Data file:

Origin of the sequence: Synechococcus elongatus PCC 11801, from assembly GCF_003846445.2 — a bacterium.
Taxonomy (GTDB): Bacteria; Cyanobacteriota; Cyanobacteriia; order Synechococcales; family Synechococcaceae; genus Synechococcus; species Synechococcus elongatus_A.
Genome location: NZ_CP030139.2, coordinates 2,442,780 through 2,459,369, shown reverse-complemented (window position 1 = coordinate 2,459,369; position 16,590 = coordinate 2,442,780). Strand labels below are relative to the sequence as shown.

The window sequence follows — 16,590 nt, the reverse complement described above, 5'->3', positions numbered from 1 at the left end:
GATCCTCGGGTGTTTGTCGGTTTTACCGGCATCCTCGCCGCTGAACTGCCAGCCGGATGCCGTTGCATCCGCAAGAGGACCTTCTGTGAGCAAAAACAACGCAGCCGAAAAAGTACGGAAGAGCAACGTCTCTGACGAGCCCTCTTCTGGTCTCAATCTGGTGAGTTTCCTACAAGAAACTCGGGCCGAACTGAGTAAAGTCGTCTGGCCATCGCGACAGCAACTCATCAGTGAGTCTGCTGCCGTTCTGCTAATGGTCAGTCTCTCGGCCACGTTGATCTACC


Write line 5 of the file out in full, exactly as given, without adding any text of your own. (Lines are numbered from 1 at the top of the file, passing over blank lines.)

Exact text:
GATCCTCGGGTGTTTGTCGGTTTTACCGGCATCCTCGCCGCTGAACTGCCAGCCGGATGCCGTTGCATCCGCAAGAGGACCTTCTGTGAGCAAAAACAACGCAGCCGAAAAAGTACGGAAGAGCAACGTCTCTGACGAGCCCTCTTCTGGTCTCAATCTGGTGAGTTTCCTACAAGAAACTCGGGCCGAACTGAGTAAAGTCGTCTGGCCATCGCGACAGCAACTCATCAGTGAGTCTGCTGCCGTTCTGCTAATGGTCAGTCTCTCGGCCACGTTGATCTACC